Nope, that’s not the start of a joke. That was one of the precious memories in my life. It shows how we as individuals are all interconnected in a wondrous fashion. God puts people in certain places, for reasons unknown to us, until we look back, and see the wisdom of His acts.
It was the middle of July, 2002. Dad was in hospital for several weeks now. His life hung in the balance. I had hope upon hope for a miraculous recovery. I was taking the Metro-North train down to visit him. I did this every other day. Mom was there on a daily basis.
I must have looked a fright. My clothes were probably wrinkled, my hair wild and unkempt. I had dropped several pounds, and my pants and clothes were bagging around me. I looked as depressed as I felt.
I was standing on the platform when I saw him. He was a youngish man. If I remember nothing else about him, it was his bright purple and orange tie-dyed t-shirt that caught my eye. He was heavy-set, and of average height. He had an ease about him that said “I am happy to be alive. I am content.”
He was smiling at nothing in particular, and his head turned toward my direction. As I caught his smile, I smiled back. It was not a flirtation. It was just an acknowledgement between two humans. I don’t remember how it began. Maybe he asked me about the train schedule. We exchanged first names , and pleasantries. His name is Mike. The train arrived. I got on first, and took a seat. He had some stuff to stow away. I saw him nearby and out of politeness, I indicated the seat next to mine. He took the seat.
It was an hour and a half of train ride, and not a minute of silence passed between us.
As the train passed a little island with the remnants of a castle on it, Mike asked the conductor about it. The conductor was happy to oblige. He said it was Bannerman’s island, once long ago, owned by a wealthy family, now abandoned and in ruins.
Mike and I exchanged mini life stories. I discovered that he was Jewish by birth, Buddhist by conversion, which is sort of the opposite of me, as a Buddhist by upbringing, and Christian by rebirth. Mike was here for a Buddhist weekend retreat. He told me of how he admired “Master” (I forget the exact honorific and name he called his teacher). He said that Master was in a high position, but at the end of the ceremonies, he too, was sweeping and cleaning alongside of his disciples. He was impressed with Master’s down-to-earth qualities. Mike told me of how his parents lived in Florida, and that he ran a delivery service down there.
I told him about my father’s illness, and that I was riding down to visit him. Then Mike looked at me, smiled, and gently said “Don’t worry, your father will be okay.” I don’t remember if I got teary then, or just felt it. I well up every time I think about those words, and the way he spoke them. He said it with such conviction that I felt a deep sense of relief and happiness. Yes, I thought to myself, Dad will be okay. For that hour and a half, my spirits lifted.
At Grand Central, we parted ways. His friend was waiting, and was immediately greeted with a hug, so I waved to him a final goodbye.
A few weeks later, I had the privilege to watch Dad pass into the embrace of our Lord. Mike was right, Dad is now at peace; he is …okay. I often thought of my Buddhist friend. I tried to find him on the internet, looking up the event, and the day. I never did locate him or his identity. At times, I thought he was an angelic messenger from God to watch over me on the train ride. I believed that for many years.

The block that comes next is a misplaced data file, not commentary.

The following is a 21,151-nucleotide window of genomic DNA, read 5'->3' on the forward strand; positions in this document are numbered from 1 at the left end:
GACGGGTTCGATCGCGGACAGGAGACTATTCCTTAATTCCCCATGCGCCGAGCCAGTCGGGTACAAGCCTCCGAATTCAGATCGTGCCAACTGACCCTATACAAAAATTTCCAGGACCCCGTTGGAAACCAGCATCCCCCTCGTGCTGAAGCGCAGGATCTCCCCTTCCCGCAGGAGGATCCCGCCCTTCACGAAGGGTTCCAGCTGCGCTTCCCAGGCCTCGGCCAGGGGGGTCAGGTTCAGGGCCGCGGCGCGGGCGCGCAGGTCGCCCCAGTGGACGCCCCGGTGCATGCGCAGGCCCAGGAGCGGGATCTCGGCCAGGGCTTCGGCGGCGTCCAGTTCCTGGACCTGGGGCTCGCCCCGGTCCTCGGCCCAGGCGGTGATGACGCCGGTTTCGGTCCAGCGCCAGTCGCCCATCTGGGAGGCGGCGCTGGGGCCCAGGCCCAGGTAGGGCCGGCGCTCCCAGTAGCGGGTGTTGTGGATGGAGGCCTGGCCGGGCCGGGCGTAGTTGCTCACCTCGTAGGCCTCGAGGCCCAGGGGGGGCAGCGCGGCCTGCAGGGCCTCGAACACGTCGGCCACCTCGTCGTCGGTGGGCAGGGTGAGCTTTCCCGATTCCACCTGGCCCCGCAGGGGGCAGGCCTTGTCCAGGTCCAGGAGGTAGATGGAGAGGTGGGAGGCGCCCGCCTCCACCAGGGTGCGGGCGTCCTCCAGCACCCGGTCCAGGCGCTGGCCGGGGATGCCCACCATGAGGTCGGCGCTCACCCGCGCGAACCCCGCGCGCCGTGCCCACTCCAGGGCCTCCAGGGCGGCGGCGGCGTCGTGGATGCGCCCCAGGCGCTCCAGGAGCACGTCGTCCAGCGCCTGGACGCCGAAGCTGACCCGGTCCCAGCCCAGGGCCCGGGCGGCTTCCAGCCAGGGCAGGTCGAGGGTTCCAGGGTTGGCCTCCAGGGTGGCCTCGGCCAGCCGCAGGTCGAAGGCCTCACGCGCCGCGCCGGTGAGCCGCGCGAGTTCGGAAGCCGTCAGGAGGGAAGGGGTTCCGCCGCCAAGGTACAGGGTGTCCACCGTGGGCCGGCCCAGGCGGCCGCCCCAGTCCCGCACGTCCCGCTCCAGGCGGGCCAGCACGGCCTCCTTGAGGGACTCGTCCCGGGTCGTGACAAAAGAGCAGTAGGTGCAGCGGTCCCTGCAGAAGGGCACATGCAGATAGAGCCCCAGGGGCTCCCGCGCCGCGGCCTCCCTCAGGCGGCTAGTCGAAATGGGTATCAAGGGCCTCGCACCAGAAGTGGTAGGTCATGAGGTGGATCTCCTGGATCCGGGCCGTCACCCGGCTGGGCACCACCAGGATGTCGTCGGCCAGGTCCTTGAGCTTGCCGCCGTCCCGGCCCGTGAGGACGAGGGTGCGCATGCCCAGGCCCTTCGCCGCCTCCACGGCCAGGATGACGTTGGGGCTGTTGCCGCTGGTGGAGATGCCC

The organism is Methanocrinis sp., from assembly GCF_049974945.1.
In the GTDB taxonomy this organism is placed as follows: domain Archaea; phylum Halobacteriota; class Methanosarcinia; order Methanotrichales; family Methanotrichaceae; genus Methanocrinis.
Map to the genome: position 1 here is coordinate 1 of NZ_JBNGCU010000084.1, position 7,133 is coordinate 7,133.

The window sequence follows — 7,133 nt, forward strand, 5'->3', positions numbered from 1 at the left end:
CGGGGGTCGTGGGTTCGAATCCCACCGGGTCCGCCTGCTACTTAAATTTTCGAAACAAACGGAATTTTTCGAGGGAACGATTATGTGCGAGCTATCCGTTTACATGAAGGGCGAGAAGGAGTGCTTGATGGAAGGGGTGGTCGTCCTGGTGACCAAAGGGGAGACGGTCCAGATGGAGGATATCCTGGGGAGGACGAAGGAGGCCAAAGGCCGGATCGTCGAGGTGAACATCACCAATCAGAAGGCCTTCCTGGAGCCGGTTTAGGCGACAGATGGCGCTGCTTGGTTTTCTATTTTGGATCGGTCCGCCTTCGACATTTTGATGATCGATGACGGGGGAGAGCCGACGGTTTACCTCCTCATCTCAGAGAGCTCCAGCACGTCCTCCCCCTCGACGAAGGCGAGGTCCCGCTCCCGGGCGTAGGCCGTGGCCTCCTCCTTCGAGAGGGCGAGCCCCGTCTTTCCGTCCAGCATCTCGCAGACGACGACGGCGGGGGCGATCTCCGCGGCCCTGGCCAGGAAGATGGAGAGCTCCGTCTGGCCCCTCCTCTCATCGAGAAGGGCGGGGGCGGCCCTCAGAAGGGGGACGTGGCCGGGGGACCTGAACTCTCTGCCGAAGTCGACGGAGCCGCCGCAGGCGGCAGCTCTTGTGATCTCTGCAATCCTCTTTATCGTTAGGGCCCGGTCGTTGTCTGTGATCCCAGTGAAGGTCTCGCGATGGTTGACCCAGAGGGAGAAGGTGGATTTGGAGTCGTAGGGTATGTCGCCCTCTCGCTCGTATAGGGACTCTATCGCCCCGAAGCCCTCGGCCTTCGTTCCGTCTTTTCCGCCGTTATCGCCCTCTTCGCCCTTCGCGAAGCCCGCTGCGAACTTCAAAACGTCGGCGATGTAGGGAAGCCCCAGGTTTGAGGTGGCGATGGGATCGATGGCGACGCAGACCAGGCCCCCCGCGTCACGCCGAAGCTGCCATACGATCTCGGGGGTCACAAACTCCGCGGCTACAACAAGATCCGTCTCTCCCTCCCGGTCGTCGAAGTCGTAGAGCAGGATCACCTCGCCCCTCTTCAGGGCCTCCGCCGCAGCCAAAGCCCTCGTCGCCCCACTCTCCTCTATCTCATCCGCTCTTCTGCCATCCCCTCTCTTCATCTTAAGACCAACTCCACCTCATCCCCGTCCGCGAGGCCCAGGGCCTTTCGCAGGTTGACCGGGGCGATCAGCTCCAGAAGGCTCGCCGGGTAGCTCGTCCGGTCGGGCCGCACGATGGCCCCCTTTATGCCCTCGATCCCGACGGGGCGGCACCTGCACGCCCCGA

Fast forward to 2005. I was working part-time at a doctor’s office, my first paying job after a long hiatus of full-time motherhood. The commute was long, the position was low. The doctor is considered a maverick among his specialty, and many insurance companies dropped him because he did not play by their rules. I’d admired this doctor’s work from afar. It was an opportunity for me to watch a real scientist up close. Little did he know, I would have practically paid him for the honor of working for him. He was single mindedly determined to find a cure, or something that would alleviate the symptoms. He is a true healer. I didn’t get to interact with him much but I got to chat with his physician’s assistants.
The doctor is a Buddhist. His physician’s assistant, John, newly hired, was an old acquaintance of the doctor, and also a Buddhist. I figured, hey, Buddhists are quite the minority in this county, and there must not be too many monasteries or temples in this little town, so it didn’t hurt to ask the question.
I told John my story about a young Buddhist I met on the train, years ago. I told him Mike wore a tie dyed shirt. At that mention, John’s eyes lit up in recognition. He continued to described Mike to me. Apparently Mike was famous for his colorful garb. John told me Mike was an accomplished guitarist, until he was taken by an ailment that prevented him from playing. I didn’t know that, and it saddened me to think about Mike’s lost art. John said Mike never dwelled on his own problems, and despite his setbacks, was usually of a sunny disposition.
John gave me Mike’s full name, and email. I was stunned that John actually knew Mike! I found my imagined angel; he was real, and not a figment. I emailed Mike to thank him for the words he gave me. He did not write back. Even with no reply, I’m glad I was able to finally tell him how he touched my life, at a time, when I didn’t even know that I needed the kindness. God, in His ever so unusual way, sent a Jewish Buddhist to give comfort to this Christian who lacked faith.